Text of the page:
Australia’s still dangerously secretive, and it’s our democracy that’s at risk

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When it comes to corruption, mismanagement and abuse of power, there is a clear known unknown. We can be sure that across Australia there are scandals that remain hidden in both government and the corporate world, concealed by the corrupt, the unethical and the powerful.

There will be abuses of authority, millions (perhaps billions) of dollars skimmed off in crooked scams, cases of mismanagement and malpractice, sexual assault, abuses of human rights, countless innocent victims, and a few good people who know what’s going on but are too afraid to speak out.

David McBride (left), who went to the ABC to expose alleged war crimes in Afghanistan, and Richard Boyle (right) who blew the whistle about wrongdoing at the Tax Office.Credit: Alex Ellinghausen/Joe Armao

We know this because, for a long time, we’ve watched precious few courageous whistleblowers rely on journalists to tell their stories. There’s Jeff Morris, the Commonwealth Bank insider who revealed corrupt practices at its financial planning arm and triggered the banking royal commission; Alan Parkinson, who went to the ABC in 1997 to expose the failures in the clean-up of nuclear waste at Maralinga; and nurse Toni Hoffman, who revealed the gross medical malpractice of a surgeon in Bundaberg.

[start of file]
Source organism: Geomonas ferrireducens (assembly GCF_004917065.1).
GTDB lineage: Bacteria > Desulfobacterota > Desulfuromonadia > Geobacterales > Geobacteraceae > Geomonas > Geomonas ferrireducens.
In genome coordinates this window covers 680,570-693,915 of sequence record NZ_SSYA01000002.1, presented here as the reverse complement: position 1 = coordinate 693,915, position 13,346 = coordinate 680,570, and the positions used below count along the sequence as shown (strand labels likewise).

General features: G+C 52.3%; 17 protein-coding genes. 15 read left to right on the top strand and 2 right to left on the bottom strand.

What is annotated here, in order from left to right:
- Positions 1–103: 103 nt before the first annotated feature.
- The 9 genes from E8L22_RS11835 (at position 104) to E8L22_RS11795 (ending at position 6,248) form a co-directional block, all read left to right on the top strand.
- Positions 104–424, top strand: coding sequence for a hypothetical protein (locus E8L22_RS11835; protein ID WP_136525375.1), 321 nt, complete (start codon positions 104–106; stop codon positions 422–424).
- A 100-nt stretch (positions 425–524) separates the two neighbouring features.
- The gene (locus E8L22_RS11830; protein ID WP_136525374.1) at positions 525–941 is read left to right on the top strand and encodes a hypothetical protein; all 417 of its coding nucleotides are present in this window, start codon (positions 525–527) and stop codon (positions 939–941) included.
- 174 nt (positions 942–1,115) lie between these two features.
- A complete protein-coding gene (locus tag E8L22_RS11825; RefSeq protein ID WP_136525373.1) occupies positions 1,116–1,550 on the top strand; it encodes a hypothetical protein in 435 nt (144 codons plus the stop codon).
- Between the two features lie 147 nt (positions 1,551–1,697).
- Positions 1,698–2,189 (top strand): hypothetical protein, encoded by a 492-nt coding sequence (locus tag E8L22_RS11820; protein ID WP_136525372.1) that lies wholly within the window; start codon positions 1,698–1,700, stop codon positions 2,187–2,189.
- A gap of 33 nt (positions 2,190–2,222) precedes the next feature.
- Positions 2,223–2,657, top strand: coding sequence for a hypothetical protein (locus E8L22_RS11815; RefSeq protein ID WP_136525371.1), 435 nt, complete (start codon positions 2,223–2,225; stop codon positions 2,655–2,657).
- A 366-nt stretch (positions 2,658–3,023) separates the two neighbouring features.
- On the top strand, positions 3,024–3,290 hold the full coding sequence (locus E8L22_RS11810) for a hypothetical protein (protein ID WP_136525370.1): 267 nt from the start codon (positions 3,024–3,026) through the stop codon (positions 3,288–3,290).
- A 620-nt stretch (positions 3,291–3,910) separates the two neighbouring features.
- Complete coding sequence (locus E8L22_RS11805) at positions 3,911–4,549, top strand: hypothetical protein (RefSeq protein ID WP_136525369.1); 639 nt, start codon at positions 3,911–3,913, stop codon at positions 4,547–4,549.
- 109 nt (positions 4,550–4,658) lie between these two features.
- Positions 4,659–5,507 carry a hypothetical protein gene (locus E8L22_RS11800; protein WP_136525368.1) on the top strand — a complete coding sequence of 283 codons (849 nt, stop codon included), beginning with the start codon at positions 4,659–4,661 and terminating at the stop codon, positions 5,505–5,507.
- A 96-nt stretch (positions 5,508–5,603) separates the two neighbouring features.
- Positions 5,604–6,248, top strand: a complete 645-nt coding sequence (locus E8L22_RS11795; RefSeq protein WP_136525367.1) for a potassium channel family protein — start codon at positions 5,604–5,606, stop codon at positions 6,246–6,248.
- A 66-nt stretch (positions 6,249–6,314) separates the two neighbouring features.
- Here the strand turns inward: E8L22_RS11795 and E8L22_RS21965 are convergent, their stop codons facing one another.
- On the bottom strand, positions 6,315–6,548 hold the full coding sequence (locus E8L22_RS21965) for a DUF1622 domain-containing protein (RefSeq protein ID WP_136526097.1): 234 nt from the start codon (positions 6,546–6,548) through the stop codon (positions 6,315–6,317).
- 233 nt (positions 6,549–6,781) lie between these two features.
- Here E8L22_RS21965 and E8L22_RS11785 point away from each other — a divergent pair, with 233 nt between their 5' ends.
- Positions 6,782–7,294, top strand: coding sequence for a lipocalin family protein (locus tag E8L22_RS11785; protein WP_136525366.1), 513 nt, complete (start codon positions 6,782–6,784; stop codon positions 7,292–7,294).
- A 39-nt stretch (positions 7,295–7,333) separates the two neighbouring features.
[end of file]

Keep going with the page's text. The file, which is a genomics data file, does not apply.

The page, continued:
But in Australia, the laws that protect both whistleblowing and media freedom – two of the mechanisms essential to a working democracy – are manifestly failing. They reflect a troubling lack of transparency that once prompted The New York Times to declare something most journalists already knew: “Australia may well be the world’s most secretive democracy.” The Times made its remark in 2019 after the Australian Federal Police infamously raided two news organisations, hunting down the whistleblowers for two stories based on leaked classified information.

Attorney-General Mark Dreyfus hosted a media freedom round table in February but since then, he has failed to act on key reforms.Credit: Alex Ellinghausen

The Times listed several reasons for its bold statement, starting with the lack of any explicit constitutional protection for freedom of speech including media freedom. It then pointed to our draconian secrecy laws, which provide heavy jail terms for public officials who go public with official information – even when in the public interest.

Then there is a web of legal restrictions designed to protect privacy but also help corrupt officials hide their misdeeds, defamation law weighted heavily in favour of anyone exposed by the media, a hopelessly ineffective Freedom of Information system, and a slew of more than 90 national security laws passed since 9/11 related to secrecy, espionage and terrorism.

One University of Queensland study of espionage laws found, “a significant risk of criminalising legitimate journalism and that this, in combination with their staggering complexity and uncertain scope, is contributing to the ‘chilling’ of public interest journalism in Australia”. For the public, that means fewer whistleblowers, fewer investigative stories, and less transparency.